The Ashmolean Museum in Oxford owns an antique violin called the Messiah. It was made by Stradivarius in 1716 and remained in his family workshop until 1775 when it was sold by his son, Paolo, to an Italian dealer. From there, it passed to a collector, Luigi Tarsio, who used to boast of his Stradivarius to his friends in Paris but never showed it to them. Once when Tarisio was speaking about it the violinist Delphine Alard said: “Your violin is like the Messiah: we wait for it constantly but it never appears.”
Pooling can feel a bit like that – endlessly awaited, but it has yet to make a substantial appearance in the mainstream. But things have changed. This time, it is not merely journalists and accountants who are heralding the arrival of pooling, but also the European Commission (EC).
In May 2004, the EC published the findings of an ‘expert group’ investigation into the single market for asset management. Among other things, the expert group recommended that: “It would be beneficial to recognise asset pooling techniques and structures. As a mid-term perspective new legislative measures should therefore be adopted for pooling techniques and structures. This should be flanked by EU-wide cooperation of national regulators to address legitimate concerns about span of control and operational risks. The industry will support this follow-up process to the UCITS Directive by providing necessary information.”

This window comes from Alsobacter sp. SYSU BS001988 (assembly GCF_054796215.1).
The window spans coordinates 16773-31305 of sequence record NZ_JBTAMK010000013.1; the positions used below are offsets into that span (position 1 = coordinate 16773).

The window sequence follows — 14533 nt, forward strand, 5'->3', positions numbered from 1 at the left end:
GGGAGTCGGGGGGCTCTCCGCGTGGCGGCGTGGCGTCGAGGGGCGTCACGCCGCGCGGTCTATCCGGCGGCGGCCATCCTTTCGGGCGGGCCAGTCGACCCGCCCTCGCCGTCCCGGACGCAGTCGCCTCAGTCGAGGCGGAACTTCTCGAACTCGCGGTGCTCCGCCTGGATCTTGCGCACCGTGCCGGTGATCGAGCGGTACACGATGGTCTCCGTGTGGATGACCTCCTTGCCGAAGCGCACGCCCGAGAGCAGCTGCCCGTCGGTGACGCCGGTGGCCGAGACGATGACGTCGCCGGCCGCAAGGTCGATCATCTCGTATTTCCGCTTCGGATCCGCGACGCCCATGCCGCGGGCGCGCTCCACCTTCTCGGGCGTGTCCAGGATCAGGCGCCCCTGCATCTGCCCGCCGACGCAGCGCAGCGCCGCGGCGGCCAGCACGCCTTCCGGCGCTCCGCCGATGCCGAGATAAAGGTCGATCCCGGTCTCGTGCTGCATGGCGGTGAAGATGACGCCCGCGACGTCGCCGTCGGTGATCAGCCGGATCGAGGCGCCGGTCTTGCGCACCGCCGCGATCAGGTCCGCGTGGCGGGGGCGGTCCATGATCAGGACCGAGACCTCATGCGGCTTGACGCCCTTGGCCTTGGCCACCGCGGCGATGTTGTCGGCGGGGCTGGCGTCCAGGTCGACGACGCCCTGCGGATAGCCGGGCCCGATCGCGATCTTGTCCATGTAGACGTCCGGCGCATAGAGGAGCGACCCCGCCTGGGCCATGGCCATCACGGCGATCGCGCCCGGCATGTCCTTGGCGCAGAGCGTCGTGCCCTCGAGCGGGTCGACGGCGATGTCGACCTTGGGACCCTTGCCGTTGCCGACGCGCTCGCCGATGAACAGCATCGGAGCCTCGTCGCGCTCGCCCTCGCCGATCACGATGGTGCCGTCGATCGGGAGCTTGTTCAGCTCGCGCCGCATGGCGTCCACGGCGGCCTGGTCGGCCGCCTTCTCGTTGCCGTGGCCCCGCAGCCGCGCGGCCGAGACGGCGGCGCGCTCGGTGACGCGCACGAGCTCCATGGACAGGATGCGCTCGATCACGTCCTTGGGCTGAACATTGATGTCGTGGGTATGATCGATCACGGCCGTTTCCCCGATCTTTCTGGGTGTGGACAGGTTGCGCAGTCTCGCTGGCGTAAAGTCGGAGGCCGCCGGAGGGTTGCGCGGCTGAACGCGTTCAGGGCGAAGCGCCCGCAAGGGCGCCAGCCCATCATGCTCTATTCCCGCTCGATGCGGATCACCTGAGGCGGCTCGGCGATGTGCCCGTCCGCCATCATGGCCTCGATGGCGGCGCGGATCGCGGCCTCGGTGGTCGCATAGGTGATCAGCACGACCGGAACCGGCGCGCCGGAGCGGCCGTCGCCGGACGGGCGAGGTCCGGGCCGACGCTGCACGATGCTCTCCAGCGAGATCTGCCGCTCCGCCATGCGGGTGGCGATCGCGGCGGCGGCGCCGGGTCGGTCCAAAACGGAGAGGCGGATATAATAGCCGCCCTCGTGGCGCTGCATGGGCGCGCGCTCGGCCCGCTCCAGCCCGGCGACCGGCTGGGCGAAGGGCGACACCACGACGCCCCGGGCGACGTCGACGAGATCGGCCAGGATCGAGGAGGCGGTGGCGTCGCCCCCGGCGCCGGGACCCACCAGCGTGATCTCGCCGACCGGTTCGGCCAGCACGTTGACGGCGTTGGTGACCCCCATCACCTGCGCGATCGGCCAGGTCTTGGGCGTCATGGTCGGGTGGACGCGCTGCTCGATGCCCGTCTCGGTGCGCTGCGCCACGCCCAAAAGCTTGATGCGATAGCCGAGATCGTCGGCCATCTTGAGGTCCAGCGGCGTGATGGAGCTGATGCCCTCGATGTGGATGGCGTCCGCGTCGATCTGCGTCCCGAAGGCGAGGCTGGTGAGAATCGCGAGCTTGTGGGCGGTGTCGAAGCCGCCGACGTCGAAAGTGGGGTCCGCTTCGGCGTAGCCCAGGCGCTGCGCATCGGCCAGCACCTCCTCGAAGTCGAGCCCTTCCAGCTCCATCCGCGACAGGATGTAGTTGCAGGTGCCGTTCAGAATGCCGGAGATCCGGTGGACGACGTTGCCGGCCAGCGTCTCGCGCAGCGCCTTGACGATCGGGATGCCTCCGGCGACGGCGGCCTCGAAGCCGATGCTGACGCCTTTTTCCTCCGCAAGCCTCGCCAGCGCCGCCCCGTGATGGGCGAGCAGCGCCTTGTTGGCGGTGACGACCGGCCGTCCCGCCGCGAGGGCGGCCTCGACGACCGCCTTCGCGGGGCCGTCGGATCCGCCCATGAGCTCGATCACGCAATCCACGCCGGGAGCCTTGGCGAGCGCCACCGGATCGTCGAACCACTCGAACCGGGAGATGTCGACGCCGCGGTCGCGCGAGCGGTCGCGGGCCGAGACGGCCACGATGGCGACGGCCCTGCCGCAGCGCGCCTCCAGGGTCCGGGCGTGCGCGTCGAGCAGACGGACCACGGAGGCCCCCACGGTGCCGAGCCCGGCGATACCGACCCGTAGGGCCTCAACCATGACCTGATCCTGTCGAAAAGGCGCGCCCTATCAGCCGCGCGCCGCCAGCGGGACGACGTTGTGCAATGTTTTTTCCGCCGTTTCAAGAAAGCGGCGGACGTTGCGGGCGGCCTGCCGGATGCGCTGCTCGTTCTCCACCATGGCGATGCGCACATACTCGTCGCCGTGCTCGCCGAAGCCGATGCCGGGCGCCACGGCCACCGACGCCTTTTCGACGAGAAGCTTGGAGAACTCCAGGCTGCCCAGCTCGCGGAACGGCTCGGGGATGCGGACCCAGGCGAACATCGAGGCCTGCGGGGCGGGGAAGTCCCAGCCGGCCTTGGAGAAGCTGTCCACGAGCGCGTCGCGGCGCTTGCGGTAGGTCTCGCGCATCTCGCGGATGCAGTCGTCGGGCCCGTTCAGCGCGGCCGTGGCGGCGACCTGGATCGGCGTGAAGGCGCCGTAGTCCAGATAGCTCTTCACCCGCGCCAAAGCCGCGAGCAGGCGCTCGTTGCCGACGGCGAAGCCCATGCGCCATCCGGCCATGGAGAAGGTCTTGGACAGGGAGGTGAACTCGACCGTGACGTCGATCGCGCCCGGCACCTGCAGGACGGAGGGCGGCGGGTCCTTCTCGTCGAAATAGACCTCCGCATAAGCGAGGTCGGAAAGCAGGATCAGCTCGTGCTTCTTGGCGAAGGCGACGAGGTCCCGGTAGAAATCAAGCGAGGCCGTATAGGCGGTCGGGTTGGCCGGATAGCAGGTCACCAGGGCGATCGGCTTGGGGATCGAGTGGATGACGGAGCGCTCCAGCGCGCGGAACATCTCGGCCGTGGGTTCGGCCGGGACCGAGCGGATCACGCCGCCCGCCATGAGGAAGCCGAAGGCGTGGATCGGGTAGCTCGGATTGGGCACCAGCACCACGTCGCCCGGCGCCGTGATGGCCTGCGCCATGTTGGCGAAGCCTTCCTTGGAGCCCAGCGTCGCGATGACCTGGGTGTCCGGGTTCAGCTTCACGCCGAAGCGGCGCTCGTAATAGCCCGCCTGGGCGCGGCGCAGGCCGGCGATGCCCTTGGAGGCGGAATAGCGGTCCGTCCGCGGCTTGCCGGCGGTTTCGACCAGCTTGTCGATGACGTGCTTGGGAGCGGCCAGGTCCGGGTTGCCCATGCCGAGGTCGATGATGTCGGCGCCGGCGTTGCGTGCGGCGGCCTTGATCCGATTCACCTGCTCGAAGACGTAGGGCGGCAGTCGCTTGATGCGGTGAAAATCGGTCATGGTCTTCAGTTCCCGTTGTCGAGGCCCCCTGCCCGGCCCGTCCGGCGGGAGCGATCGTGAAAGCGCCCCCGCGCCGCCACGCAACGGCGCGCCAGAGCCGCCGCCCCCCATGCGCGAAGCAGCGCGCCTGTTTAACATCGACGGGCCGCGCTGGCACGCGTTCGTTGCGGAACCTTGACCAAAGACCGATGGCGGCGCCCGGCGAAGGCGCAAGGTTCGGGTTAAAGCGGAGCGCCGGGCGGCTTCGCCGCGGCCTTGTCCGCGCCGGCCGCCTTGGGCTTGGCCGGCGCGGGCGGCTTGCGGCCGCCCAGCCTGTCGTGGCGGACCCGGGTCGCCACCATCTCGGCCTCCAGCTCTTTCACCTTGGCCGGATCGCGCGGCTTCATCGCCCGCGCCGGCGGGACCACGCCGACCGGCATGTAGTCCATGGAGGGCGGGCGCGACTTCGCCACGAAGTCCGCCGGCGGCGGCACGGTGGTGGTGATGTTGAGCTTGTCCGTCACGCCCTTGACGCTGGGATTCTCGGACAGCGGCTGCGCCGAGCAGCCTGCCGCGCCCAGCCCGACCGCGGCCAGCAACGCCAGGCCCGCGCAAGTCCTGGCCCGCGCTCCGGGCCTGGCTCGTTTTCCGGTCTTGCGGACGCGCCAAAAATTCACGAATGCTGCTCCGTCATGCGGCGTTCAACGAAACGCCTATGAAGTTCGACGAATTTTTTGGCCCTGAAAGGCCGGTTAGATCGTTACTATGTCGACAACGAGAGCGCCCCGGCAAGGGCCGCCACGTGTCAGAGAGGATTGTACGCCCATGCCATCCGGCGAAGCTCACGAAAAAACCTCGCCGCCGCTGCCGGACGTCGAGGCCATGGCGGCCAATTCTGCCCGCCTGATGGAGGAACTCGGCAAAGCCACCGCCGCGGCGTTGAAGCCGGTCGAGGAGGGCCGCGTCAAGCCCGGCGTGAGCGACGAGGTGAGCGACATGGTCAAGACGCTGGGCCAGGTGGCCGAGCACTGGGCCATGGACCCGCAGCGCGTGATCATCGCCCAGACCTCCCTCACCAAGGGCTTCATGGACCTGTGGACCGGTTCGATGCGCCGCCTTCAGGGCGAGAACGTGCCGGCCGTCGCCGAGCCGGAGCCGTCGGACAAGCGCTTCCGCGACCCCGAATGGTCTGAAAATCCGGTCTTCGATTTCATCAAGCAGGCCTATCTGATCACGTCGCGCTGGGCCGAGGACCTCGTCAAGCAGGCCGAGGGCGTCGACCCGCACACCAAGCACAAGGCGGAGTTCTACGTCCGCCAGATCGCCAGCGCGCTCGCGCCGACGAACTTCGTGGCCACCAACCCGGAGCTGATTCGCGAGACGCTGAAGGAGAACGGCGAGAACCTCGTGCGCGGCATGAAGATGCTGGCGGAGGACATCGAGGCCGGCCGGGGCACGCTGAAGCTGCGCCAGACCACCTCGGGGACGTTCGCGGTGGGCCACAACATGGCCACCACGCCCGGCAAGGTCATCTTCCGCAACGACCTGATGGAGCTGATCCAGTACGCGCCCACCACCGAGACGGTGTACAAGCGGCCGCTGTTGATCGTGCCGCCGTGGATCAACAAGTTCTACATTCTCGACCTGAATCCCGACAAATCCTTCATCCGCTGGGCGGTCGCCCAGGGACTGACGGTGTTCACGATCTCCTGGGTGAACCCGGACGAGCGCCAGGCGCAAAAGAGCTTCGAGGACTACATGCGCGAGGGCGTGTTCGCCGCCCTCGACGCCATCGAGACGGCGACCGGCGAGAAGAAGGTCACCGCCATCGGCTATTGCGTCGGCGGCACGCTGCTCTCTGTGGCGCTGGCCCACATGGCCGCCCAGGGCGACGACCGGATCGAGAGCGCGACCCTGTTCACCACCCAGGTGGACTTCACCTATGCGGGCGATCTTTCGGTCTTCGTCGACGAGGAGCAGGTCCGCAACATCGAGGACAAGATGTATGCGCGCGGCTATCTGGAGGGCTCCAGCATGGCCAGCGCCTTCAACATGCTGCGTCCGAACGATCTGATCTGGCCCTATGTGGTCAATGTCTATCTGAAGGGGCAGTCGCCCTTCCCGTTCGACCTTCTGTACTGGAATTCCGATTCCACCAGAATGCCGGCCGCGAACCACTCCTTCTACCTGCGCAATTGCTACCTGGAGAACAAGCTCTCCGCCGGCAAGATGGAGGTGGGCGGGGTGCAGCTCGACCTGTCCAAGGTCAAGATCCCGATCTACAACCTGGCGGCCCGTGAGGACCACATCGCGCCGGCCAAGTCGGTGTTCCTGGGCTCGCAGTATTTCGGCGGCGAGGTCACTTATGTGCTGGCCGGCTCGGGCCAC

This recommendation was repeated by the EC in its recent ‘green paper’ on asset management, which proposed to establish a specialist forum group in winter 2005 to advise on the technical measures that would need to be adopted in order to achieve pooling.
So, is pooling about to join the mainstream, or, like the Messiah, will it keep us waiting some more?
In July 2005, the Investment Management Association (IMA) - the trade association that represents the UK-based investment management industry - published a report on pooling. The primary objective of the report was to provide the EC with an analysis of the tax and regulatory issues that would need to be resolved in order to make pooling a reality. The report looked at pension fund pooling and also investment fund pooling through master-feeder structures.
While there are a number of tax and regulatory barriers to pooling, the most significant barrier to pension fund pooling is withholding tax.